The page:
Financial services group Legal and General wanted to go beyond product-level marketing and improve their overall brand position. Using Adthena’s search intelligence, they benchmarked market share, categorized competitors and unified their messaging to gain traction in areas of opportunity.

The result was a +140% increase in search visits, a +160% boost in search conversions, and a +60% increase in category market share, putting them in the top ten for retirement.

Adthena’s Market Share provides visibility into competitor share of market and spend and performance metrics contextualizing what’s driving market share for each competitor. With this insight, you can easily benchmark yourself against your top competitors, review your market position by category, or identify room for growth.

Take the self-guided tour of Market Share.

Get ready NOW for the post-cookie world

To prepare for the cookieless future, building first-party data becomes imperative. Ensure your websites are equipped to collect essential information directly from users. Leveraging search intelligence and exploring personalization alternatives are vital strategies to navigate the cookieless landscape successfully.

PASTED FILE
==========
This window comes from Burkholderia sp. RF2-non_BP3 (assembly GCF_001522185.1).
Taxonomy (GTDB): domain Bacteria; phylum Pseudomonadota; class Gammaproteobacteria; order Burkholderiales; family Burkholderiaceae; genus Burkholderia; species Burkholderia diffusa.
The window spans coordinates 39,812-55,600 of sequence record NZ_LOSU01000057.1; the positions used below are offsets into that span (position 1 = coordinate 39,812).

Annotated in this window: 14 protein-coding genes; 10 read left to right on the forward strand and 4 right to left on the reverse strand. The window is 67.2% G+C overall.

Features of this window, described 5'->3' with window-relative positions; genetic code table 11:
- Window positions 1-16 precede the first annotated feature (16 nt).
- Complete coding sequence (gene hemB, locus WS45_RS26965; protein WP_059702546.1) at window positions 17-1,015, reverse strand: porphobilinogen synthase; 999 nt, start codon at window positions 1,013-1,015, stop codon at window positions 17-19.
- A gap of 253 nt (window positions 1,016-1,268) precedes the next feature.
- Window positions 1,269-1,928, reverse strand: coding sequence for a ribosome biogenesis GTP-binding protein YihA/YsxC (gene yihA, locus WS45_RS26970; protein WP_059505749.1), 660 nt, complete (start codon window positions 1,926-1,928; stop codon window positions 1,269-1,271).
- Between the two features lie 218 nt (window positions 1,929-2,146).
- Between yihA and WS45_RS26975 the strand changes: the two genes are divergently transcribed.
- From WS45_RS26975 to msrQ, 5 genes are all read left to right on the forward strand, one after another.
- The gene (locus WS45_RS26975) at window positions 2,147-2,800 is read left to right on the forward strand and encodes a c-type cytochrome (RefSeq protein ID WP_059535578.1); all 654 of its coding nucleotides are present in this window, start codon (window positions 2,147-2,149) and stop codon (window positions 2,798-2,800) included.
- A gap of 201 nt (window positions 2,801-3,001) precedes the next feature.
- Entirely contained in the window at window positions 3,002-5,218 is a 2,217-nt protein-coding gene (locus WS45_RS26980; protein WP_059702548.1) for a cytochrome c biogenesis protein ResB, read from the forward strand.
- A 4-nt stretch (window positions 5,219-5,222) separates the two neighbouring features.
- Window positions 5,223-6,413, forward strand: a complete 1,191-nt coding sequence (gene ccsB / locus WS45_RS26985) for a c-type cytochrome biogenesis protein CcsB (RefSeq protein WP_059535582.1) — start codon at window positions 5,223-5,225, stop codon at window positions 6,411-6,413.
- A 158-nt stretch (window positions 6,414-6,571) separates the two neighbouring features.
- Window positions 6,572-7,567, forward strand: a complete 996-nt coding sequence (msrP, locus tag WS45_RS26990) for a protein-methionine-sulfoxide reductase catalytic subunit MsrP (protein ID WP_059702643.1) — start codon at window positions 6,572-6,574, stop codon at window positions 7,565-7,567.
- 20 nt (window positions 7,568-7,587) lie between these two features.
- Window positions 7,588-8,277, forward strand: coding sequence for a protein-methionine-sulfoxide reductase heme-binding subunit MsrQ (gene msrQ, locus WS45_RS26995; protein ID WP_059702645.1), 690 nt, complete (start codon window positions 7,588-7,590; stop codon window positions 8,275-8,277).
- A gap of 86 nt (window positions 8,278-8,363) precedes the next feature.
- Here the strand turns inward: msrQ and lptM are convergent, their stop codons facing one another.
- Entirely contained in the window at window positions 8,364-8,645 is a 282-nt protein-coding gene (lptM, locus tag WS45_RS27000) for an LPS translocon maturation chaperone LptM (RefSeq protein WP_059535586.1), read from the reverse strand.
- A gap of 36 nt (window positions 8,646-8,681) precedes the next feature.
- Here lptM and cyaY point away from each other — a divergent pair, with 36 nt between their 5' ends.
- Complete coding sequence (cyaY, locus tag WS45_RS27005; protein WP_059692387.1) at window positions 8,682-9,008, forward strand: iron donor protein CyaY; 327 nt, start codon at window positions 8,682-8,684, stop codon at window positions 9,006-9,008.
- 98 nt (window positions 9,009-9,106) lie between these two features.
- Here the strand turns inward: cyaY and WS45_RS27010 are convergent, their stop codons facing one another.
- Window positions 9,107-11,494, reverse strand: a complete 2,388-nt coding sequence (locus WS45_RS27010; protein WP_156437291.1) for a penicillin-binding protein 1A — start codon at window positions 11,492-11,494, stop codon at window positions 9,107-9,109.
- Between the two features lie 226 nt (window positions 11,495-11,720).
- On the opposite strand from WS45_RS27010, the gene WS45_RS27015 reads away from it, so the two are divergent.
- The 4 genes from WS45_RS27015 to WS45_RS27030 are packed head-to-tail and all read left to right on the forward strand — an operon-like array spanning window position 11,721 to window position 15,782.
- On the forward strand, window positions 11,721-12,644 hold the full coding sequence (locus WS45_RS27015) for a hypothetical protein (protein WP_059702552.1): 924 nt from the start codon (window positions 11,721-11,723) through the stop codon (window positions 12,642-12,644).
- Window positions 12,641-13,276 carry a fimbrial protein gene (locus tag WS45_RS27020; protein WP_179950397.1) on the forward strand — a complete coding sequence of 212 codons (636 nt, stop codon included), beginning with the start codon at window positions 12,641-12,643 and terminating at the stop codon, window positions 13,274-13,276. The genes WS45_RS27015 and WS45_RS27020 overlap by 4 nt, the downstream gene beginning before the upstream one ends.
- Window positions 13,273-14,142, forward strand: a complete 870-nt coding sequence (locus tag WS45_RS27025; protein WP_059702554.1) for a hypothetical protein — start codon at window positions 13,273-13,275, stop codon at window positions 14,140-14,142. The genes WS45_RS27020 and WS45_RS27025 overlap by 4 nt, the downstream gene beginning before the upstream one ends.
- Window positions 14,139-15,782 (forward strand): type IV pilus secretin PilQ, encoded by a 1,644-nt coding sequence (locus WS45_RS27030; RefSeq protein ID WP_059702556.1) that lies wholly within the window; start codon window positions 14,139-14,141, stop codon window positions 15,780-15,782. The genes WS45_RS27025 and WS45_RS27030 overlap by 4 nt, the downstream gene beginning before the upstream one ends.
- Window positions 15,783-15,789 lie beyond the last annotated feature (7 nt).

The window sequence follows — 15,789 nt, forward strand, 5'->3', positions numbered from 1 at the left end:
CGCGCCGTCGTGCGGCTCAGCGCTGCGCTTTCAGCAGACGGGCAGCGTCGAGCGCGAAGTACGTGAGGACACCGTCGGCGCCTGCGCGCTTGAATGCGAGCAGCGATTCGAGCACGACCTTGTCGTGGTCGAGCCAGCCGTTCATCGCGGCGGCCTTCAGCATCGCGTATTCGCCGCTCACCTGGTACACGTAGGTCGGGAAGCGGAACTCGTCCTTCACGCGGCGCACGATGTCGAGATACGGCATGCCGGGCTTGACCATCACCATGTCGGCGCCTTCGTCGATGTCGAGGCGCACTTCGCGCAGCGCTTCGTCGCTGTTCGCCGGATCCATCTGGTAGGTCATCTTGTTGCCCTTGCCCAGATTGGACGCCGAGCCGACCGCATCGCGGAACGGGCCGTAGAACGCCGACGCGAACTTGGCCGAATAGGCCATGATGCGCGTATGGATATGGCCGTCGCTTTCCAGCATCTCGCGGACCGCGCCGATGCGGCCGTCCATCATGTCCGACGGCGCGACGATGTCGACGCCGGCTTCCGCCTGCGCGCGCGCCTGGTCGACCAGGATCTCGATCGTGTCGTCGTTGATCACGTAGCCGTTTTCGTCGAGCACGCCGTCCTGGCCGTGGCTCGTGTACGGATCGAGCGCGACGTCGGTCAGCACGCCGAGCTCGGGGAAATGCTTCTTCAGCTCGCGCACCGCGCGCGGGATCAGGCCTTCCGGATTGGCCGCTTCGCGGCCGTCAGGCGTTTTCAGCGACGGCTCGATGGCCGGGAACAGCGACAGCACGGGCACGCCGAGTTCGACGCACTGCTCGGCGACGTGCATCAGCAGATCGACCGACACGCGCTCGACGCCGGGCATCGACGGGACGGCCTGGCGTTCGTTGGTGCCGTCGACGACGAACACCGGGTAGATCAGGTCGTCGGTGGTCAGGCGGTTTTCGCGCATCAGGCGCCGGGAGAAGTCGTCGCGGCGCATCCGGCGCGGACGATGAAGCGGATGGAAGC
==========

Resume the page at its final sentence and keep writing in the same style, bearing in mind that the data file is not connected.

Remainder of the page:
Adthena can be a valuable ally in this transition. Through observed data, artificial intelligence and machine learning, Adthena helps develop search marketing strategies driven by meaningful but anonymous data.

As we brace for a future without third-party cookies, Adthena stands ready to assist you in making informed, strategic decisions, ensuring that you stay ahead in the competitive world of paid search.

Talk to one of our search consultants to learn more about Adthena and how it can empower your journey in the post-cookie digital landscape.